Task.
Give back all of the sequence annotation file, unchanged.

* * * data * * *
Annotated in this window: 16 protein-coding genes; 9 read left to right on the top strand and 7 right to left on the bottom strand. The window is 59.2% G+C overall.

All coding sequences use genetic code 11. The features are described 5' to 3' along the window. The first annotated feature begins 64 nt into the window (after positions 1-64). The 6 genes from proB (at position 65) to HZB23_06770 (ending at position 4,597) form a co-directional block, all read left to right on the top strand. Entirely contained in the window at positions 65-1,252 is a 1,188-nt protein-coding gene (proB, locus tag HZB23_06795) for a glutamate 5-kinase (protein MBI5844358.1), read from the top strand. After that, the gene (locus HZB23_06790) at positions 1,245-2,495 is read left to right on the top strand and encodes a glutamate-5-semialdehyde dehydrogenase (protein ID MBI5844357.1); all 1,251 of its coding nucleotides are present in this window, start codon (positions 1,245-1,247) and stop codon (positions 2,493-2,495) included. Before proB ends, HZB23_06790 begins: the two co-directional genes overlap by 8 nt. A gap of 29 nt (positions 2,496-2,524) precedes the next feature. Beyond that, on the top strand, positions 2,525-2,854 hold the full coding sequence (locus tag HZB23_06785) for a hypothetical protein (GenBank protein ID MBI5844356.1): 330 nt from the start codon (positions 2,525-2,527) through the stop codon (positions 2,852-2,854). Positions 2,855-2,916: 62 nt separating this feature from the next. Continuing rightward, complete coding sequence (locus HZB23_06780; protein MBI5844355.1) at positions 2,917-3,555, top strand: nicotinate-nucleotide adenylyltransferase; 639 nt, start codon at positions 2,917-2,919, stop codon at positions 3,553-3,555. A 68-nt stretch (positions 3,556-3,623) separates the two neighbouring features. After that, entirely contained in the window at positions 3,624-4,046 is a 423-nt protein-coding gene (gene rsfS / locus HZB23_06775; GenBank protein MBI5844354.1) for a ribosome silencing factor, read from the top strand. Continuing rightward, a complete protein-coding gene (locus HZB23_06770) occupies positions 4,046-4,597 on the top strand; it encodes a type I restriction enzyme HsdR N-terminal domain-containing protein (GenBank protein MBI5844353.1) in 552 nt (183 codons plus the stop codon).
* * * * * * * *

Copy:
Annotated in this window: 16 protein-coding genes; 9 read left to right on the top strand and 7 right to left on the bottom strand. The window is 59.2% G+C overall.

All coding sequences use genetic code 11. The features are described 5' to 3' along the window. The first annotated feature begins 64 nt into the window (after positions 1-64). The 6 genes from proB (at position 65) to HZB23_06770 (ending at position 4,597) form a co-directional block, all read left to right on the top strand. Entirely contained in the window at positions 65-1,252 is a 1,188-nt protein-coding gene (proB, locus tag HZB23_06795) for a glutamate 5-kinase (protein MBI5844358.1), read from the top strand. After that, the gene (locus HZB23_06790) at positions 1,245-2,495 is read left to right on the top strand and encodes a glutamate-5-semialdehyde dehydrogenase (protein ID MBI5844357.1); all 1,251 of its coding nucleotides are present in this window, start codon (positions 1,245-1,247) and stop codon (positions 2,493-2,495) included. Before proB ends, HZB23_06790 begins: the two co-directional genes overlap by 8 nt. A gap of 29 nt (positions 2,496-2,524) precedes the next feature. Beyond that, on the top strand, positions 2,525-2,854 hold the full coding sequence (locus tag HZB23_06785) for a hypothetical protein (GenBank protein ID MBI5844356.1): 330 nt from the start codon (positions 2,525-2,527) through the stop codon (positions 2,852-2,854). Positions 2,855-2,916: 62 nt separating this feature from the next. Continuing rightward, complete coding sequence (locus HZB23_06780; protein MBI5844355.1) at positions 2,917-3,555, top strand: nicotinate-nucleotide adenylyltransferase; 639 nt, start codon at positions 2,917-2,919, stop codon at positions 3,553-3,555. A 68-nt stretch (positions 3,556-3,623) separates the two neighbouring features. After that, entirely contained in the window at positions 3,624-4,046 is a 423-nt protein-coding gene (gene rsfS / locus HZB23_06775; GenBank protein MBI5844354.1) for a ribosome silencing factor, read from the top strand. Continuing rightward, a complete protein-coding gene (locus HZB23_06770) occupies positions 4,046-4,597 on the top strand; it encodes a type I restriction enzyme HsdR N-terminal domain-containing protein (GenBank protein MBI5844353.1) in 552 nt (183 codons plus the stop codon).